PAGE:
The best way to understand the problems confronting the American economy is to go back to the first principles of economic freedom upon which the country was founded. As these principles developed over the years, we can see periods when careful attention was paid to them and alternating periods when they were neglected. And we can draw clear conclusions from this history: When policymakers stuck to the principles, economic performance was good. When they ignored or compromised on the principles, economic performance deteriorated.
Our problem now is that we are paying too little attention to these principles, and even worse, we are moving in the wrong direction. The good news is that if we begin to apply these principles to our current circumstances, we can restore America’s prosperity and our confidence in the future.
At its most basic level, economic freedom means that families, individuals, and entrepreneurs are free to decide what to produce, what to consume, what to buy and sell, and how to help others. The American vision was that those decisions would be made within a predictable government policy framework based on the rule of law with strong incentives derived from the market system and with a clearly limited role for government.
The principles of economic freedom are naturally intertwined with political freedom—speech, press, assembly, religion. Excessive government interventions and economic controls will tend to constrain people’s freedom to speak out or take public political positions for fear of retribution through more interventions and controls. The loss of political freedom can in turn reduce economic freedom further.
One of the most amazing things about these defining principles of economic freedom . . .
—predictable policy framework
—rule of law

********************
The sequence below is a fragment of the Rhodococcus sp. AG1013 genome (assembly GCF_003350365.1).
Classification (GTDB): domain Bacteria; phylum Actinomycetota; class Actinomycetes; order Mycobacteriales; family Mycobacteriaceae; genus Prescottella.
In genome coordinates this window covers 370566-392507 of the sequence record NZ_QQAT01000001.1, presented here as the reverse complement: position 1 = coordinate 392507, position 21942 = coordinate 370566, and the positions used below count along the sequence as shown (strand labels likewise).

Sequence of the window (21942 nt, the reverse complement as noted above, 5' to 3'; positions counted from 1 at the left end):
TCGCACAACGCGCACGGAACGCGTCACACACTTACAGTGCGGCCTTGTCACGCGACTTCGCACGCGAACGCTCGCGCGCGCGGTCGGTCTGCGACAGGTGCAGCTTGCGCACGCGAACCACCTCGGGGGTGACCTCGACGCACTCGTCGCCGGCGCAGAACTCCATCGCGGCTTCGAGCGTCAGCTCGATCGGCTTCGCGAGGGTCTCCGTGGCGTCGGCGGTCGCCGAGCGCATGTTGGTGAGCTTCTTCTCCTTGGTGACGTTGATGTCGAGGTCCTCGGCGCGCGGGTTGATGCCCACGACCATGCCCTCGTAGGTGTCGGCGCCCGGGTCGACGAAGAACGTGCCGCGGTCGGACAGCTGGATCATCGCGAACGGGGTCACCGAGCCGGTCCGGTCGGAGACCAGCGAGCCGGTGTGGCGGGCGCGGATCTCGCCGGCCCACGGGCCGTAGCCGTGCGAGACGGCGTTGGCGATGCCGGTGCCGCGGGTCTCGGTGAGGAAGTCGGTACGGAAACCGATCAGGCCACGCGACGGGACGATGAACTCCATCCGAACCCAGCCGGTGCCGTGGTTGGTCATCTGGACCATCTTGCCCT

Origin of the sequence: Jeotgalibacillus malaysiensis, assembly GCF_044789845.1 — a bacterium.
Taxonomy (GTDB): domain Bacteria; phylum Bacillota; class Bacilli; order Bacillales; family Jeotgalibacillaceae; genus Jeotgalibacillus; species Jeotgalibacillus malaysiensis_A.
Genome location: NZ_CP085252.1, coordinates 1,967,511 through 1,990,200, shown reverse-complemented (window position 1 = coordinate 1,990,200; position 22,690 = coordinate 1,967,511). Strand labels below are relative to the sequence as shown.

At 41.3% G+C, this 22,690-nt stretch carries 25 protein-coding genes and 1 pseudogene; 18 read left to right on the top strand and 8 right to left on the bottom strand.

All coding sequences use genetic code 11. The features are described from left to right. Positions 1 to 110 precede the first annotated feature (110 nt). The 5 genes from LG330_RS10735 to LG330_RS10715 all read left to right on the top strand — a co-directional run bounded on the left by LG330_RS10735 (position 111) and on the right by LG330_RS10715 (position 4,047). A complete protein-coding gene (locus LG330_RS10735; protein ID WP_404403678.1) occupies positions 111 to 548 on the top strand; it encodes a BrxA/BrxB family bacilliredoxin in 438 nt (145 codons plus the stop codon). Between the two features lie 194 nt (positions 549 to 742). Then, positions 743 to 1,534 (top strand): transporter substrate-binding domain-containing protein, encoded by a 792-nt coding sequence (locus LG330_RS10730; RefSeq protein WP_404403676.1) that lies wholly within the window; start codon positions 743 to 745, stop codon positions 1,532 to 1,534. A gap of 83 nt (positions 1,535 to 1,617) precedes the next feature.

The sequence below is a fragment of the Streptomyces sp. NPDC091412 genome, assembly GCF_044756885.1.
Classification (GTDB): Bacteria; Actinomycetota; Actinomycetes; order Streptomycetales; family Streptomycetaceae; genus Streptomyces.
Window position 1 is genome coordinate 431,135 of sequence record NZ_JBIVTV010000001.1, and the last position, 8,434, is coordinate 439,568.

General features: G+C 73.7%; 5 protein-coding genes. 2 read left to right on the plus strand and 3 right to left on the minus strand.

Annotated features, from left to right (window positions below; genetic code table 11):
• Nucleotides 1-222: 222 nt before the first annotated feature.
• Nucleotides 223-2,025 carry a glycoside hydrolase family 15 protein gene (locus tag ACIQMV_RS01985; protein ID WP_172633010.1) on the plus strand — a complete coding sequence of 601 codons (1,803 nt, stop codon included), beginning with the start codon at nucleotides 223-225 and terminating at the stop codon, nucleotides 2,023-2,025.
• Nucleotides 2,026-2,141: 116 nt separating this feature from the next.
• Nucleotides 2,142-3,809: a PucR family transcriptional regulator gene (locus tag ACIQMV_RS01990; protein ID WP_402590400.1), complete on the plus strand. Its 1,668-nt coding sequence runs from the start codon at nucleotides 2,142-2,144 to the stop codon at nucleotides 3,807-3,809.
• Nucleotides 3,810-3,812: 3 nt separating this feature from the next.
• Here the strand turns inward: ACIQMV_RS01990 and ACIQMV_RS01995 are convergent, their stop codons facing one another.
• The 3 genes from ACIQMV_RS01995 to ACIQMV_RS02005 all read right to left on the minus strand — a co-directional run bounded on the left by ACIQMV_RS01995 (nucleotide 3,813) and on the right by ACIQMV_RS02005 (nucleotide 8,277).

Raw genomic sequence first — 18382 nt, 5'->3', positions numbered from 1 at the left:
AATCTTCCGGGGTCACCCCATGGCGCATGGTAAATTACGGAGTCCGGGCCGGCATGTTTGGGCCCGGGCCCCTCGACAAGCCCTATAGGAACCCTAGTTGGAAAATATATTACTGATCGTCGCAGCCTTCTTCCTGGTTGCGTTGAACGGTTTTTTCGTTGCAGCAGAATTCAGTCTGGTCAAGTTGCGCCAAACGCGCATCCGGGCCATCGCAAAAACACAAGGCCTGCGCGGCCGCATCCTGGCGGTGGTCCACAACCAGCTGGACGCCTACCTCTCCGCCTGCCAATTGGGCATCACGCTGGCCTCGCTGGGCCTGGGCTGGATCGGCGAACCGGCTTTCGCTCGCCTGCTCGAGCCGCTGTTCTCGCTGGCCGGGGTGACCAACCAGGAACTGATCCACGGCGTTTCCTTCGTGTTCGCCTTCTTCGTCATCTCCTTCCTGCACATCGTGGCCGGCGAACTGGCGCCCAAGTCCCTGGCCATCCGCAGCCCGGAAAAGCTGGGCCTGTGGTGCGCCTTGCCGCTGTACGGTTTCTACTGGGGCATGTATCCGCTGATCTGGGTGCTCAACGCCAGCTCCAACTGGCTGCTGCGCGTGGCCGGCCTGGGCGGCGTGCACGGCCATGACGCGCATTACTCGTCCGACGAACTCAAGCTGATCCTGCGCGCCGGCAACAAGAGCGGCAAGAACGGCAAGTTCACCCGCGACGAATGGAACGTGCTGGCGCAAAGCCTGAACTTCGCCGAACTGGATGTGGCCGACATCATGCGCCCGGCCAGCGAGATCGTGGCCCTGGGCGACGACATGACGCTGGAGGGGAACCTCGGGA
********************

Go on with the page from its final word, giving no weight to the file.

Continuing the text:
—reliance on markets
—clearly limited role for government
. . . is that they also constitute a set of principles for economic success. Economic theory and experience show that they lead to superior economic outcomes, including strong economic growth and rising prosperity. The principles of liberty that Thomas Jefferson and the other founding fathers first delineated in the Declaration of Independence in 1776 are remarkably similar to the principles of economics that Adam Smith first heralded in the Wealth of Nations in the same year, and that remain central to economics today.
Markets, incentives, and a carefully delineated role for government are the main pillars of basic economics courses and texts, including the introductory course I’ve taught college students for years and my textbook Principles of Economics. In a market economy, most decisions about what to produce, how to produce it, and for whom it is produced are made by individuals, firms, and organizations interacting in markets. Prices in those markets signal what goods and services people want, and the prices create incentives to produce those goods and services.
The principles of economic freedom are also those of economic success.
For instance, a greater demand for healthy foods increases their price and thereby gives firms the incentive to produce more healthy foods. The higher price also provides incentives to people to invent new healthier (and perhaps even tastier) foods and to create firms to sell the new products.
The higher wages paid for skilled labor offer people the incentive to become skilled, whether by staying in school or by learning on the job. As they respond to these incentives, people who become more skilled are frequently led by Adam Smith’s “invisible hand to promote” the interests of society through more effective medicines, more entertaining movies, or more efficient search engines. When greater economic freedom increases opportunities to trade at home and abroad, the existing incentives expand and economic prosperity increases. Lower income tax rates increase incentives by raising the benefits (higher incomes) one gets from investing in education or a start-up business.